BANGKOK — Put the phone down and look up. That skytrain you’re commuting could be the pioneered mobile art installation.
Now through July 31, find one BTS skytrain decked out with the work of a Chiang Mai conceptual artist sliding down the Sukhumvit or Silom lines as part of a crowdfunded project responding to the capital’s advertising overload.
“I saw ads everywhere and I thought there should be something creative, useful and accessible for people in general,” said Pranitan “Pete” Phornprapha, who asked people to support the project on his commercial crowdfunding platform Asiola.
His Universal Connections project raised 2.6 million baht to replace advertising on one train with the work of Kamin Lertchaiprasert for about two weeks.
Pete, who is also behind eco-friendly music and art festival Wonderfruit, said he’s long thought about the issue of overwhelming advertising found on BTS platforms and trains.
While the capital has more than 6 million people, Pete said the art-on-a-train could hopefully reach a million people every day.
The campaign launched on Asiola in December and reached its goal of 2.6 million baht by the end of June.
On Tuesday, the train covered inside and out with Kamin’s “Spiritual Fractals” hit the rails.
The exterior is inspired by fractals, while the interior includes thought-provoking quotes in Thai and English by the likes of the Dalai Lama and Chinese philosopher Laozi. Others are famous Buddhist sayings.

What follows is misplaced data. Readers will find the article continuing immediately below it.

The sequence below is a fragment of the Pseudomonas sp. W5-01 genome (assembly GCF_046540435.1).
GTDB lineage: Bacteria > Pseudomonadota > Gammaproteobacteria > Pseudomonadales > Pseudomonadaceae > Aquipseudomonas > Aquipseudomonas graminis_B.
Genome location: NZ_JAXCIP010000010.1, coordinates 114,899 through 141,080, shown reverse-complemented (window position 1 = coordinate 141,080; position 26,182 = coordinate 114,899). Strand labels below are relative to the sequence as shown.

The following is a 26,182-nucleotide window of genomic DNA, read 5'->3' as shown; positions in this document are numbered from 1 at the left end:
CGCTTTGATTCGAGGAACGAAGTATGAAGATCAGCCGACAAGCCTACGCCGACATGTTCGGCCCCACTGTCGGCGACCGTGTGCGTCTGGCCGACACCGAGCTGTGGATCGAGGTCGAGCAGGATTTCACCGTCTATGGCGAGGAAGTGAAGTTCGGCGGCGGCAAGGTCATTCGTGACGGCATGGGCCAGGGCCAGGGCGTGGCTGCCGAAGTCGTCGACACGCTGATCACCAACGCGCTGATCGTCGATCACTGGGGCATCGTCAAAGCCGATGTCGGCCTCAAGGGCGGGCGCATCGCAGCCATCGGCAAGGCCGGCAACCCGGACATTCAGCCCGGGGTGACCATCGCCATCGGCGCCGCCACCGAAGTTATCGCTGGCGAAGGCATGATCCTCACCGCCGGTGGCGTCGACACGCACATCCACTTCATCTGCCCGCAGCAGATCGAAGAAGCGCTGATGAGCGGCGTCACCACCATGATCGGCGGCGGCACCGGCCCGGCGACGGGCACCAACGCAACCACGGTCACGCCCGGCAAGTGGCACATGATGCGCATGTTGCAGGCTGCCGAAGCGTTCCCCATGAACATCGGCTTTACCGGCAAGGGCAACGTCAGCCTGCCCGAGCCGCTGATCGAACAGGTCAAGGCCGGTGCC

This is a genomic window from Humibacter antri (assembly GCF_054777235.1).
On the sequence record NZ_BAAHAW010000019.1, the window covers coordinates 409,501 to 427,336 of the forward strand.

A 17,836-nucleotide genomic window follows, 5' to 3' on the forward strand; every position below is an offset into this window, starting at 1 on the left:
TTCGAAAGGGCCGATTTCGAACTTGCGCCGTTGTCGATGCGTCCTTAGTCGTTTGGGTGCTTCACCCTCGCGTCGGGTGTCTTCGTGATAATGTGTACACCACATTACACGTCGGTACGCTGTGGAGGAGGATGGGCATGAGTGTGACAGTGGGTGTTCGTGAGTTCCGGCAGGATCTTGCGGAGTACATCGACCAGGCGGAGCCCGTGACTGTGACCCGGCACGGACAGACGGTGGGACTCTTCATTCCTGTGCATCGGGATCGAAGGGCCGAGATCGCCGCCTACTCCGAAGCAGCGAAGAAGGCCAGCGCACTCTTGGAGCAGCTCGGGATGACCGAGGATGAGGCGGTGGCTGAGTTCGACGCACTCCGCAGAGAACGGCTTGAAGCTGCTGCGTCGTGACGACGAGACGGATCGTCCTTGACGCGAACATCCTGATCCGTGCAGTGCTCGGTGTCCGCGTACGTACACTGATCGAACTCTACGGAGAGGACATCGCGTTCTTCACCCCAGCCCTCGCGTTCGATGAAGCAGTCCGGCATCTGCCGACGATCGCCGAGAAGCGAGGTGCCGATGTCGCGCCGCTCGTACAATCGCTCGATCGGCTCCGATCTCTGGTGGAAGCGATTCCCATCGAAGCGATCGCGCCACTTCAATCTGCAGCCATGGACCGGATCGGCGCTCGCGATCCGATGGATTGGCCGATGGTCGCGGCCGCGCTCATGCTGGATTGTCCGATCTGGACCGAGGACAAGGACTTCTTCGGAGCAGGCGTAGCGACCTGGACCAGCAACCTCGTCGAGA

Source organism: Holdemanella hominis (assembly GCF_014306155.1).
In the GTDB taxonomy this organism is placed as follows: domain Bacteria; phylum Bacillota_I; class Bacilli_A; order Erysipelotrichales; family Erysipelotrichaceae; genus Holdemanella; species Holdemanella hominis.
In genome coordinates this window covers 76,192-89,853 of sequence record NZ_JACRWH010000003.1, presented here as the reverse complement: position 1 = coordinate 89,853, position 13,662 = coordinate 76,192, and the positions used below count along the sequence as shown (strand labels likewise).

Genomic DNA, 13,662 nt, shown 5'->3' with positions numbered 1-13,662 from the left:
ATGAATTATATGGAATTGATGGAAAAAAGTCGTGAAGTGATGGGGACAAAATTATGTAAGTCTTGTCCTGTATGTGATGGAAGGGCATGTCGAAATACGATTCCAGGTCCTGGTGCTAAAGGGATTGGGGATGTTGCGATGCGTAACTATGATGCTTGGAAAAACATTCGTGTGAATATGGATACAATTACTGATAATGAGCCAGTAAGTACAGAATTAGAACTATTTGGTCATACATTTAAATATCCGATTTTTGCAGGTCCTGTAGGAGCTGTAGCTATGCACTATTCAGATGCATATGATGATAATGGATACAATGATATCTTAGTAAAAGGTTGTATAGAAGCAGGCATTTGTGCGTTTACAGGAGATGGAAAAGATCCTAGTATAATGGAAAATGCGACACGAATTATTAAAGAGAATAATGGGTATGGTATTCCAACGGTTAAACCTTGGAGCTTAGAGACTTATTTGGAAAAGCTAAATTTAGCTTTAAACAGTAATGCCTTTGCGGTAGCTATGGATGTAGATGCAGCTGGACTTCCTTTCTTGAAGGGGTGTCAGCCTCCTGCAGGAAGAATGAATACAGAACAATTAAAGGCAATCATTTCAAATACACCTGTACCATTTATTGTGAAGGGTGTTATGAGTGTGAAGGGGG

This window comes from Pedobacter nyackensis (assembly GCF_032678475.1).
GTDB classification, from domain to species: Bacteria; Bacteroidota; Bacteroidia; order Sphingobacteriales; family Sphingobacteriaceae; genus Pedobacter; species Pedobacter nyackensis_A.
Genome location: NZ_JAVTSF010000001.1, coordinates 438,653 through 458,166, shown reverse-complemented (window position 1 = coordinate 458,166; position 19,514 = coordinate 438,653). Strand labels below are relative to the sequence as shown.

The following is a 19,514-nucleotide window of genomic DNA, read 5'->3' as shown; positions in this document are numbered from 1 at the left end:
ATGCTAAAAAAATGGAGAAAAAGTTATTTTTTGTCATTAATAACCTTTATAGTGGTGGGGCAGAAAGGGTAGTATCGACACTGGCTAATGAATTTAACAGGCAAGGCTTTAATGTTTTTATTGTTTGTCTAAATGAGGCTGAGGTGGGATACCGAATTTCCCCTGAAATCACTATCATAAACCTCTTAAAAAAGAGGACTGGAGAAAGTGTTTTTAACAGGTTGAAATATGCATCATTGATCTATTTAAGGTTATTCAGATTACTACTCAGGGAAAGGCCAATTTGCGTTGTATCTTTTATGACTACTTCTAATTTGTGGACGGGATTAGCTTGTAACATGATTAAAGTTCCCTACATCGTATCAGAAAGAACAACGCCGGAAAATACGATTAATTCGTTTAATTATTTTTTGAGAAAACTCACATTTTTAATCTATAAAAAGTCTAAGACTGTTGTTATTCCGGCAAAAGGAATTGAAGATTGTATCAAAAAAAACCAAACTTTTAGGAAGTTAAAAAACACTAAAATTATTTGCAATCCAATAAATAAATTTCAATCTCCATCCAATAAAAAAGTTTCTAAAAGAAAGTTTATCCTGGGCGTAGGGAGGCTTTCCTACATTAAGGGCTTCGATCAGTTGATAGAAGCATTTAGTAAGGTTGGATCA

“A fractal is a naturally occurring phenomenon that can be proven mathematically and shows visually how things evolve,” Kamin said. “I want this piece to help people refocus on internal and spiritual values, as they are confronted with something very elemental.”
Asked if the concept might be too complicated or abstract for Bangkok commuters, Pete said it shouldn’t be.
“I believe each viewer has different ways of understanding and reacting. Some can look only at the surface, which is impressive anyway. Some see further deeper down,” he said, adding that commuters interested in Kamin’s works can scan a QR code on the train to learn more about the artist’s idea and design.